An old saying around haunts such as this is “chase the nib, not the pen.” I wish I could say I embodied that old adage, but I admit to being a bit superficial when it comes to my pens. I like them to look good and feel good in the hand ON TOP OF a good nib. In other words, a good nib is a necessary but not sufficient condition.
I should also admit up front that I like big nibs. #8, #9, #12, #50 nibs and the like are all part of my collection. (I have more MB #9 nibs than any other nib, except maybe the Bock 380 that appears in a lot of manufacturers’ pens.) I know this is not everyone’s cup of tea, but they fit my aesthetic, whatever that may imply about my other shortcomings. :^) I also like nibs with some give or spring. I don’t need a wet noodle, but I like to feel a little suspension when I write and call up variation on demand. I also like a nib that I can drag across the paper under just its own weight and it will still write. So, all this is to say I am picky.
I am also a sucker for custom pens. The handmade nature of the pen allows me to connect more with it as a functional piece of art and see it less as a writing tool. This is what sucked me in to buying a Romillo pen. The pen is hand turned like many others, but the nib is also hand made by one person. It conjures up images of a sooty blacksmith pounding away at a tiny anvil with a little mallet. Yes, I know this is not how they are made, but this is what I choose to see when I close my eyes. Romillo pens are limited in shape options and material, but where else was I going to get a fancy nib made by hand?
Enter our friend Shawn Newton. Since he has moved to pen making full time, he has really kicked it up a notch. By that I mean he has developed new shapes, gotten into different filling systems and even partnered with a jeweler to craft overlays and nibs.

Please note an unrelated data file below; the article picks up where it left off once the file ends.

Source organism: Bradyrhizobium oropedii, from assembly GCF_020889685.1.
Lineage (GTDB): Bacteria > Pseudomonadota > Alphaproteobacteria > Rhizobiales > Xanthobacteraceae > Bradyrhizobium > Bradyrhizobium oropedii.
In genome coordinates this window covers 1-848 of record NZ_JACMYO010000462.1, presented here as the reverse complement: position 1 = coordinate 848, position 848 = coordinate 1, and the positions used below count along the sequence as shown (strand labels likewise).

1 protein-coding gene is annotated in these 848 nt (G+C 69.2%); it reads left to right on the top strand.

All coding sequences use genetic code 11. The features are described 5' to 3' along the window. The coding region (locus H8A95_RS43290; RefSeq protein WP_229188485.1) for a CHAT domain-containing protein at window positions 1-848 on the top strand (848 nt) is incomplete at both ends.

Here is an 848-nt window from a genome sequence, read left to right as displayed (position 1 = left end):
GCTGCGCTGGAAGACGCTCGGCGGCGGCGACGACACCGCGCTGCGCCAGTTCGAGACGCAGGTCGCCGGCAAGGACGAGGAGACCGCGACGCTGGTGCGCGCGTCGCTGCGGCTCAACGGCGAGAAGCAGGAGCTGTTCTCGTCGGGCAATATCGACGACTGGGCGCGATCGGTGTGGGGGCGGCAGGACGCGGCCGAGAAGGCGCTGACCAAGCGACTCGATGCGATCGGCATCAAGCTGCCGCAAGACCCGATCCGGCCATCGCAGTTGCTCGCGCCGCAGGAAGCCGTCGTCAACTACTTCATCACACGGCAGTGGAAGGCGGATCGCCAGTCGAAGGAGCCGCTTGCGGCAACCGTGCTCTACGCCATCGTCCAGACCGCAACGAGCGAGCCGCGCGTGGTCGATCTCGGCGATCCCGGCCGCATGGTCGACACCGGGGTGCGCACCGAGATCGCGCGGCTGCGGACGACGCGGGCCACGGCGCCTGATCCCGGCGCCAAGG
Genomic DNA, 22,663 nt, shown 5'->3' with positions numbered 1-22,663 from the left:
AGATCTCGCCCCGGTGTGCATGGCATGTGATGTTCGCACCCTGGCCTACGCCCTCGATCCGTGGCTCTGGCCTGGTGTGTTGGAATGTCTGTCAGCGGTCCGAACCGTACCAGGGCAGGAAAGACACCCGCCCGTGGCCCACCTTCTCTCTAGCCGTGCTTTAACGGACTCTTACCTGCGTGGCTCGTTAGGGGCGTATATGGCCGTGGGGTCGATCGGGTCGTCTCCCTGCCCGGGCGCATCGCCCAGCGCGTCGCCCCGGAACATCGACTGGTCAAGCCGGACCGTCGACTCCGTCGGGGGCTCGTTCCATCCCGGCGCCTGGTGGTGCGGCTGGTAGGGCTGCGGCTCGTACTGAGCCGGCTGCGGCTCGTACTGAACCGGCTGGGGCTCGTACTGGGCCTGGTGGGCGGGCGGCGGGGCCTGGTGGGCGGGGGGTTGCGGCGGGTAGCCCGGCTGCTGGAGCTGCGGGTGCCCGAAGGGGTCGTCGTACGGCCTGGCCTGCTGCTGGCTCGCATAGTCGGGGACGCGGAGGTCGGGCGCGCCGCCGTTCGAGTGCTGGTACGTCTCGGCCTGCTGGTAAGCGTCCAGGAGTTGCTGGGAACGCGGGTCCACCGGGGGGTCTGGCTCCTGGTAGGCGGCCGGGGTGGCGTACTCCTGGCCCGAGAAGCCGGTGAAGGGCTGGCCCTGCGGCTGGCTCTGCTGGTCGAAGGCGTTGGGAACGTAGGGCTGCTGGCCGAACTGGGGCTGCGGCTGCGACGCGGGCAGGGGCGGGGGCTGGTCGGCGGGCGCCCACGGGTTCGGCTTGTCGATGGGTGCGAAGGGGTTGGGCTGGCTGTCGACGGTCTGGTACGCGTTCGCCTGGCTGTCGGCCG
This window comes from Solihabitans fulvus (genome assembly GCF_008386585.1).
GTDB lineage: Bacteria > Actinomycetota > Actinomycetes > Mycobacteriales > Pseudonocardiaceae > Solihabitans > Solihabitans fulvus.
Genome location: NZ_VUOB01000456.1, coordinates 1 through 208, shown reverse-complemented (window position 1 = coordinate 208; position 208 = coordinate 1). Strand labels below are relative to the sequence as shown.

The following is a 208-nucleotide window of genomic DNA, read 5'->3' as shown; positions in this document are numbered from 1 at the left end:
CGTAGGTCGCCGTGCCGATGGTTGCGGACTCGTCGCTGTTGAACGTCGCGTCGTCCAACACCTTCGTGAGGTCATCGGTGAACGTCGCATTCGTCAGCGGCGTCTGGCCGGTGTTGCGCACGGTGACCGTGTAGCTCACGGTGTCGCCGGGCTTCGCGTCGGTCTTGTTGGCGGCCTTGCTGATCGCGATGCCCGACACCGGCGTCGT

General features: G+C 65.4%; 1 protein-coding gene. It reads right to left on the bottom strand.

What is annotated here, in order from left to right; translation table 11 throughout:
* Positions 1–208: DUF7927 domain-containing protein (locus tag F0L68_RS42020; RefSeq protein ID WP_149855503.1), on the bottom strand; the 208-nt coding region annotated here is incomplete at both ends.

Wait! What was that last part? Nibs? Yes, Newton Pens is now offering handmade nibs. Once I heard this I knew I was destined to try one and experience it for myself. I happened into a deal with a fellow member here and he traded me a custom Newton pen with a large handmade nib for a small sack of magic potato chips. (Ok, it was another pen, but that sounds a lot less interesting.) Not long after I got the pen it was inked up with some Waterman Blue-Black and I was off to the races. The rest of this review will share my thoughts on the nib. I will not focus on the pen overall as I did not order it originally. I will say the fit and finish are excellent. I own 4 of Shawn’s pens now and recommend him without reservation.
This nib does not look like most modern, large #8 sized nibs. The shoulders are much further down the nib, and the breather hole is quite a bit larger than average. There is also some sort of waveor soft curve in the metal just past the breather hole and then what appears to be a bit of a bend before the tip. The Newton Pen logo is lightly engraved on the nib face. There are no markings for gold content, but I understand it is 14K.
I have a hard time placing the nib shape. It comes across to me as vintage, but in a way that it has lived a life of labor. Maybe someone can say what vintage nib it is reminiscent of, but I cannot place it. It just looks kind of familiar, but not immediately recognizable.
One thing I would improve is the depth of the nib engraving. It is too superficial in my opinion. I would like to see either hand carving, or less detail and more depth. This would probably be my biggest suggestion for improvement. I like to look at beautiful nibs while I am thinking of what to write. When I look at this nib I just want a little more pizzazz.